MICHELE NORRIS, host:
Today, a federal appeals court rejected the Bush administration's plan for regulating mercury emissions from coal-fired power plants. Environmental groups and more than a dozen states that brought the suit, say power plants will now have to clean up their emissions faster.
NPR's Elizabeth Shogren reports.
ELIZABETH SHOGREN: Mercury can impair children's developing nervous systems, hurting their ability to think and learn. People are exposed to mercury by eating contaminated fish. In the United States, power plants are the biggest source of mercury pollution. The Bush administration's Environmental Protection Agency inherited a requirement to regulate power plant emissions. But instead of setting tough pollution limits for each plant, the administration wanted to create a cap and trade system. At the time, Jeff Holmstead headed the EPA's air programs.
Mr. JEFFREY HOLMSTEAD (Environmental Protection Agency): Some facilities can relatively, cheaply get a 90 percent reduction. Other facilities have a very hard time even getting a 50 percent reduction. And so some plants can create emission credits that they can then sell to someone else who can't control as well.
SHOGREN: The administration's plan would cut emissions by 70 percent. But big reductions actually wouldn't come for more than a decade. The EPA had to first take mercury from power plants off the list of hazardous air pollutants because those pollutants must be controlled quickly and from every plant. The Federal Appeals Court in D.C. rejected the Bush administration's approach. In fact, it accused it of using, quote, "the logic of the queen of hearts."
Mr. JAMES PEW (Lawyer): The queen of hearts was one of the "Alice in Wonderland" characters who was supremely illogical.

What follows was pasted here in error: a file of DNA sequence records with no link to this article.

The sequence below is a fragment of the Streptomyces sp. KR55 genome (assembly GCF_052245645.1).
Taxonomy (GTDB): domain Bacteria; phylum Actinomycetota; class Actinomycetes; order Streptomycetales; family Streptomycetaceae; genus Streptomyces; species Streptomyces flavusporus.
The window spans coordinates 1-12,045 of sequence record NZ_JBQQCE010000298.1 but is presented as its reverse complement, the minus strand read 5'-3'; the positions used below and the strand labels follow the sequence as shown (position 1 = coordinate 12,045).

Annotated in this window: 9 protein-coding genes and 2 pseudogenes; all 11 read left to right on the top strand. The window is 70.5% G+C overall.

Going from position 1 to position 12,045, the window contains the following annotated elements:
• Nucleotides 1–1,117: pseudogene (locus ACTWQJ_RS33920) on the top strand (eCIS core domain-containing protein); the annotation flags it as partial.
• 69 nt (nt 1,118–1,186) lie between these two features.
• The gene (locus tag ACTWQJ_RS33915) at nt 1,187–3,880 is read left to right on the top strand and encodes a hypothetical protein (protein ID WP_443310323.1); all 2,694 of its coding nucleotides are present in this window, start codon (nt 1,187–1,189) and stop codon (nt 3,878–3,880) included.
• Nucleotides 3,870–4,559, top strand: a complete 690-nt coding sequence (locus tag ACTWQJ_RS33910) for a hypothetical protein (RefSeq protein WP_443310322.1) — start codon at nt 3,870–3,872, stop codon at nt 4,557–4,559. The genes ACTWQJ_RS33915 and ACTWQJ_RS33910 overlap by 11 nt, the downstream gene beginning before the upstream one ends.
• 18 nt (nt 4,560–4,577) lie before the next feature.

SHOGREN: James Pew is a lawyer for Earthjustice. He argued the case for environmental groups and 16 states.
Mr. PEW: The whole point of Alice's trip through Wonderland is that she keeps running into characters who make no sense at all. Whenever the court starts making allusions to "Alice in Wonderland," you know that what the agency has done doesn't make very much sense.
SHOGREN: Pew says, now, the EPA will have no choice but to come up with a new rule that will be very strict and apply to every power plant. But EPA's Jonathan Shradar says the court did not rule out a cap and trade system.
Mr. JONATHAN SHRADAR (Environmental Protection Agency): Cap and trade could potentially be back in another form.
SHOGREN: Shradar says the EPA has not decided whether it will appeal the ruling. But he says there will be years of delay.
Mr. SHRADAR: We're very disappointed that the court rolled back essentially the first ever regulation for mercury emissions from power plants - first ever on the globe.
SHOGREN: About half the states have approved mercury regulations that are tougher than the federal rules. And at least some of them expect to be able to push ahead with their programs. Pennsylvania's plan requires cuts of 80 percent by 2010 and 90 percent by 2015.
Ms. KATHLEEN McGINTY (Secretary, Environmental Protection; Pennsylvania): We're full steam ahead.
SHOGREN: Kathleen McGinty is Pennsylvania's secretary of Environmental Protection.
Ms. McGINTY: Mercury isn't just any kind of pollutant. It is a dangerous neurotoxin that snaps away the future of young children.
SHOGREN: McGinty says it was wrong for the Bush administration to delay big cuts in mercury pollution for more than a decade because of what's at risk.
Ms. McGINTY: And on top of that, we have the technology to get the job done and it's cost effective technology.
SHOGREN: It's not clear what many other states will do especially those that had adopted the Bush plan. Holmstead, the former EPA official, now represents power companies as a lawyer and lobbyist.
Mr. HOLMSTEAD: There's an enormous amount of uncertainty here about what happens next.
SHOGREN: He predicts there will be lots of litigation until the EPA comes up with a new mercury rule - probably under the next administration.
Elizabeth Shogren, NPR News, Washington.
NPR transcripts are created on a rush deadline by a contractor for NPR, and accuracy and availability may vary. This text may not be in its final form and may be updated or revised in the future. Please be aware that the authoritative record of NPR’s programming is the audio.